APSNet Semi-Weekly Bulletin, September 22, 2008

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"APSNet Semi-Weekly Bulletin, September 22, 2008", APSNet Semi-Weekly Bulletin, September 22, 2008, https://nautilus.org/apsnet/apsnet-22-september-2008/

APSNet 22 September 2008

  1. RI, Australia to Co-Produce Weaponry
  2. Afghan Civilian Deaths: Joint Inquiry Ordered
  3. Human Rights Watch Raises Renewed Concerns over Abuse by PNG Police
  4. Foreign Troops Needed in East Timor for at Least another Year: PM
  5. Afghanistan Opium: A Growing Concern
  6. Pakistan: the New Frontline
  7. Second Khushab Plutonium Production Reactor Nears Completion
  8. Pacific Islands: Beyond Good Governance

1. RI, Australia to Co-Produce Weaponry, Abdul Khalik, Jakarta Post, 2008-09-19

Indonesian and Australian defense companies will jointly build military equipment for both countries in the near future under a partnership that may ease Indonesia’s dependence on weapons imports. After meeting his Australian counterpart Joel Fitzgibbon, Indonesia’s Defense Minister Juwono Sudarsono said officials of the Indonesian Military and representatives of defense companies would soon fly to Australia to discuss what equipment would be built under the partnership.

2. Afghan Civilian Deaths: Joint Inquiry Ordered, Jonathan Pearlman, SMH, 2008-09-20

A raid by Australian special forces in which several Afghan civilians were killed – including a district governor who is an ally of the Afghan President – will be jointly investigated by the NATO-led forces and the Afghan Government.

3. Human Rights Watch Raises Renewed Concerns over Abuse by PNG Police, RNZI, 2008-09-19

Human Rights Watch has written to the PNG Government highlighting its concerns over police abuse of their powers. Its reports, based on extensive research in PNG, say sexual violence, intimidation and excessive force are common practice by police. HRW spokeswoman Zama Coursen-Neff admits that recent initiatives to promote accountability in the force are promising signs.

4. Foreign Troops Needed in East Timor for at Least another Year: PM, AFP, 2008-09-20

East Timor wants foreign troops to stay on its soil for at least one more year as instability is still a threat to the young nation, the prime minister said. Foreign troops were still needed to ensure security in the wake of a foiled rebel attack on the country’s leaders in February, Xanana Gusmao told reporters alongside visiting Australian Defence Minister Joel Fitzgibbon.

5. A Growing Concern, Frank Walker, SMH, 2008-09-21

Australian Federal Police officers are trying to stem the flood of opium from Afghanistan. About 20 percent of heroin on Australia’s streets comes from Afghanistan. Australia has four Australian Federal Police officers in Afghanistan and by the end of the year, another eight will train Afghan police to fight the narcotics trade. Opium crops grew 23 percent in the past 12 months and yields per hectare have increased markedly.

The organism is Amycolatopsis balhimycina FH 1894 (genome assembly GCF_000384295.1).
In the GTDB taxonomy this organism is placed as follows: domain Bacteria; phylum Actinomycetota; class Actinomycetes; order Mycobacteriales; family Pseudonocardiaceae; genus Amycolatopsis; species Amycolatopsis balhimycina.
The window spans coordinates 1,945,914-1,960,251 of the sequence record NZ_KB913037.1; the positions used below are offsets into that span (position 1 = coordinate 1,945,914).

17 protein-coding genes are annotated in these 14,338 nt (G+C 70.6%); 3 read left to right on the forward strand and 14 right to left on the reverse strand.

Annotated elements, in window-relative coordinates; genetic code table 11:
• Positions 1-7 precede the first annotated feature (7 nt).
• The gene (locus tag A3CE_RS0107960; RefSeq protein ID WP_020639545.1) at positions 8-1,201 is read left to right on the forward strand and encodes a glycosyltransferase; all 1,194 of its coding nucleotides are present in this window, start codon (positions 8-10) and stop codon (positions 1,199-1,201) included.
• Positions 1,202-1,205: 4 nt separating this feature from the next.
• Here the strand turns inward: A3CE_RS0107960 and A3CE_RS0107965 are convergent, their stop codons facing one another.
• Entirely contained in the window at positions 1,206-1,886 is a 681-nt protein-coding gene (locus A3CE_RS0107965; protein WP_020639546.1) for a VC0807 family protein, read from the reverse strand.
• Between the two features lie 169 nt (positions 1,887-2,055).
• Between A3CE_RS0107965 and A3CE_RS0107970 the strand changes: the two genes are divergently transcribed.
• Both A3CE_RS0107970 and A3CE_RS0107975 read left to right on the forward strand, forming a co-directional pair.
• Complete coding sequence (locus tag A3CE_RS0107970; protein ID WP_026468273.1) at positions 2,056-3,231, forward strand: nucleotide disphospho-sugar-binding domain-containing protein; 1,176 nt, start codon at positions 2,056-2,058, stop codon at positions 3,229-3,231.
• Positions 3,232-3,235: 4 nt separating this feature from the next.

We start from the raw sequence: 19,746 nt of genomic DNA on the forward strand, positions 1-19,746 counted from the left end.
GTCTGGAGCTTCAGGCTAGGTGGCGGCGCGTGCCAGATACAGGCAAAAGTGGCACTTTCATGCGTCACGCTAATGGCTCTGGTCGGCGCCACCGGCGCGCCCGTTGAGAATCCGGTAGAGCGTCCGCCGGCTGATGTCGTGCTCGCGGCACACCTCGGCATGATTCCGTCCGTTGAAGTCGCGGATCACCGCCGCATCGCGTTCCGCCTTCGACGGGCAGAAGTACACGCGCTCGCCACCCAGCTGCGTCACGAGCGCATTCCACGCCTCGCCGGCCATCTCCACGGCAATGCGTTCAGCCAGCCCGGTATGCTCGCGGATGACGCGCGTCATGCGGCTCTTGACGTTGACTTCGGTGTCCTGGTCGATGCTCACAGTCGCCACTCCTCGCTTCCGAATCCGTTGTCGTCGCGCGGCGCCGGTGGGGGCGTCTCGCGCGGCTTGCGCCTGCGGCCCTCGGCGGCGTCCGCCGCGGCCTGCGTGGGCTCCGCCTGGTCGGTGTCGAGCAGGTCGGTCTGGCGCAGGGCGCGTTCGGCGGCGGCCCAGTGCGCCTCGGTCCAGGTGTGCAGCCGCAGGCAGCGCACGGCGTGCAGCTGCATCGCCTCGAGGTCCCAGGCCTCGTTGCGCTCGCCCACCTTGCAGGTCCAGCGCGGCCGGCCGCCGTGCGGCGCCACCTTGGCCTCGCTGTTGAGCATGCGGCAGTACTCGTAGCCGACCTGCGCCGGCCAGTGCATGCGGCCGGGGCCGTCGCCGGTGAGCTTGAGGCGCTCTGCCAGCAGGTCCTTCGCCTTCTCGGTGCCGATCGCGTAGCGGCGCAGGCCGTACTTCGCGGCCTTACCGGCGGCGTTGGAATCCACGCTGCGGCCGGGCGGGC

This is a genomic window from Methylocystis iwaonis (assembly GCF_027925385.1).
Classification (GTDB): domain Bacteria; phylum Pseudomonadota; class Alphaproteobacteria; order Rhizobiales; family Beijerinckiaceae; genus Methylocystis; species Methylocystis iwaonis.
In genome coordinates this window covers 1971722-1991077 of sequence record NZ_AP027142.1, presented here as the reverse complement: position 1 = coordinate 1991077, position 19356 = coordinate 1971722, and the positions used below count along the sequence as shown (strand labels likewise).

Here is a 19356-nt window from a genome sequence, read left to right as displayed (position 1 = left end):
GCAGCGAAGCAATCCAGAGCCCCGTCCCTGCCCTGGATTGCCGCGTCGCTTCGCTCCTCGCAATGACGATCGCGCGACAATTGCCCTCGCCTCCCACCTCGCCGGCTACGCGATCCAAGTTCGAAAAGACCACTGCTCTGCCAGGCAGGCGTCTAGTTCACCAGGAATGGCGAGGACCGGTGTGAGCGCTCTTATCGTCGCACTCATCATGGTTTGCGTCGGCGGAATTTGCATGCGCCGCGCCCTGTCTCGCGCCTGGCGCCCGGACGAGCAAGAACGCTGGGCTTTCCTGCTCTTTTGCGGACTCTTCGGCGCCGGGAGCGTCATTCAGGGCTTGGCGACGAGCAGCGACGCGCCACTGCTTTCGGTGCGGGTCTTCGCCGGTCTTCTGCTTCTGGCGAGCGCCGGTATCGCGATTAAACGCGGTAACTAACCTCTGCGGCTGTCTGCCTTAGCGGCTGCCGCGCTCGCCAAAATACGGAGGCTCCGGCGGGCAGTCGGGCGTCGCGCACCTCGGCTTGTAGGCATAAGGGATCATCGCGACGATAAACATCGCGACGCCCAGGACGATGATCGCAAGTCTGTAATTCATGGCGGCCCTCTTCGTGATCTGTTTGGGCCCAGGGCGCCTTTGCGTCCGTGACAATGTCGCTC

6. Pakistan: the New Frontline, Paul Rogers, Open Democracy, 2008-09-18

Washington’s focus of attention has shifted strongly towards Pakistan. This now extends to Washington’s direct military engagement in Pakistan – which pays little heed to the wishes of or the response from the Islamabad government, the Pakistani army and, above all, the Pakistani people. More and more evidence is emerging that US operations across the border have escalated rapidly, and that this may well become the dominant theme of the coming months.

7. Second Khushab Plutonium Production Reactor Nears Completion, David Albright and Paul Brannan, ISIS, 2008-09-18 [695 KB, PDF]

ISIS has obtained commercial satellite imagery of the Khushab plutonium production reactor site in Pakistan. It shows further construction of the second and third plutonium production reactors at Khushab. Once completed, these reactors will increase several-fold Pakistan’s ability to make weapon-grade plutonium for nuclear weapons. There is a real risk that this will exacerbate an India-Pakistan nuclear arms race and increase tensions more broadly between the two.

8. Beyond Good Governance, Jenny Hayward-Jones, Lowy Institute, 2008-09-22

Australian aid has not been effective in helping the Pacific Islands region make significant progress in meeting the Millennium Development Goals. Australian aid should be used to leverage growing corporate interest in reducing global poverty into investment in the Pacific – to create real income-earning opportunities for a burgeoning youth population and underscore a solid base for improved service delivery.

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